Page 6

Fast five

1

You got pluot?

Mottled skin on you: Not good. Mottled skin on pluot: Very good. So we’re lucky to have the prized gem of mottle-skinned plum-apricot hybrids — the Dinosaur Egg Pluot — grown commercially right here at Tiny’s Organic, the popular fruit-andveggie farm in East Wenatchee. Sweet and juicy, big as an apple and loaded with antioxidants, The Dino Egg (a variety of the trademarked Dapple Dandy pluot) has flesh that’s colored a pink blush to a peachy red. Best of all, you can grab one of Tiny’s Dino Eggs at the Wenatchee Valley Farmers Market (and 45 other markets served by Tiny’s around the state) well into September. As for your own mottled epidermis? One word: sunblock.

Happy Harvest

2

Edition

Spitzenberg apple 6

Foothills

September / October 2013

Heirlooms loom large

Believe it or not, you can crunch a bite off a Roxbury Russet picked here today that tastes pretty much the same as one grown 400 years ago. The Roxbury is one of more than 150 heirloom apples cultivated by East Wenatchee orchardist Jack Feil, a guy who definitely knows his pomaceous edibles. Problem is, Jack only has one tree of Roxbury fruit, so you’re unlikely to find it at Feil’s Fruit Stand (hugging Highway 97 in Baker Flats). A better bet for an authentic heirloom is Jack’s crop of Spitzenbergs, the apple purported to have crowned Wenatchee as Apple Capital of the World. They were first cultivated back east in the late 1700s, and the Feil family has grown them here for more than 100 years. Good for eating, excellent for baking, the Spitzenberg ripens from mid-September into October. Altogether now: “pie!”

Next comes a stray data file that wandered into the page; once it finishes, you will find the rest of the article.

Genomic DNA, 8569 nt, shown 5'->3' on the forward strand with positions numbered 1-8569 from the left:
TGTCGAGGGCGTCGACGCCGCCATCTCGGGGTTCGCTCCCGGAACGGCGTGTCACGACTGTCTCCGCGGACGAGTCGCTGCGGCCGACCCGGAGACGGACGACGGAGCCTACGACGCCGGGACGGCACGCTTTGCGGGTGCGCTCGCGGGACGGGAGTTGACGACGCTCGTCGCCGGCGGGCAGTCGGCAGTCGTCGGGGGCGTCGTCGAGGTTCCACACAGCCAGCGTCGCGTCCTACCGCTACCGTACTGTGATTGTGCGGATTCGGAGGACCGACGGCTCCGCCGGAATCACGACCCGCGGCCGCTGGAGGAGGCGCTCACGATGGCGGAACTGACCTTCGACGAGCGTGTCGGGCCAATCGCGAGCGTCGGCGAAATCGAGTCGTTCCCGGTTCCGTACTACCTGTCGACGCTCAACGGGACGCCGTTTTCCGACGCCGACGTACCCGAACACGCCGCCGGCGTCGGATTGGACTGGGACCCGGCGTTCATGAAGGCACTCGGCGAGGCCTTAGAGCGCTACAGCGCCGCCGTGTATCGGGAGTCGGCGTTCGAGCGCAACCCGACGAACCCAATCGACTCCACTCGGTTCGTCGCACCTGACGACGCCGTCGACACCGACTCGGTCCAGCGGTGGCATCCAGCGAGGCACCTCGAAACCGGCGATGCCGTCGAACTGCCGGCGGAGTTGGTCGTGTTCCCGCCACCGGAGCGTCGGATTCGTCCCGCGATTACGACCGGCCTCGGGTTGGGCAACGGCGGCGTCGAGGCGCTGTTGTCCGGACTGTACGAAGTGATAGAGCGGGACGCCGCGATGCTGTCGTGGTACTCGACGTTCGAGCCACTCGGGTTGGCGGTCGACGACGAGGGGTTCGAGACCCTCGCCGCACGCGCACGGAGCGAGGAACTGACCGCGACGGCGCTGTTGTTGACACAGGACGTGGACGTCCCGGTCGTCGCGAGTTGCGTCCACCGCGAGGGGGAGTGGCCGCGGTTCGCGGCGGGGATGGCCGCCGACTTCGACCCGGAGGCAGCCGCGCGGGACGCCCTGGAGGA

Foothills Magazine Sep-Oct 2013  
Foothills Magazine Sep-Oct 2013  

The premier lifestyle magazine for Wenatchee and North Central Washington

Advertisement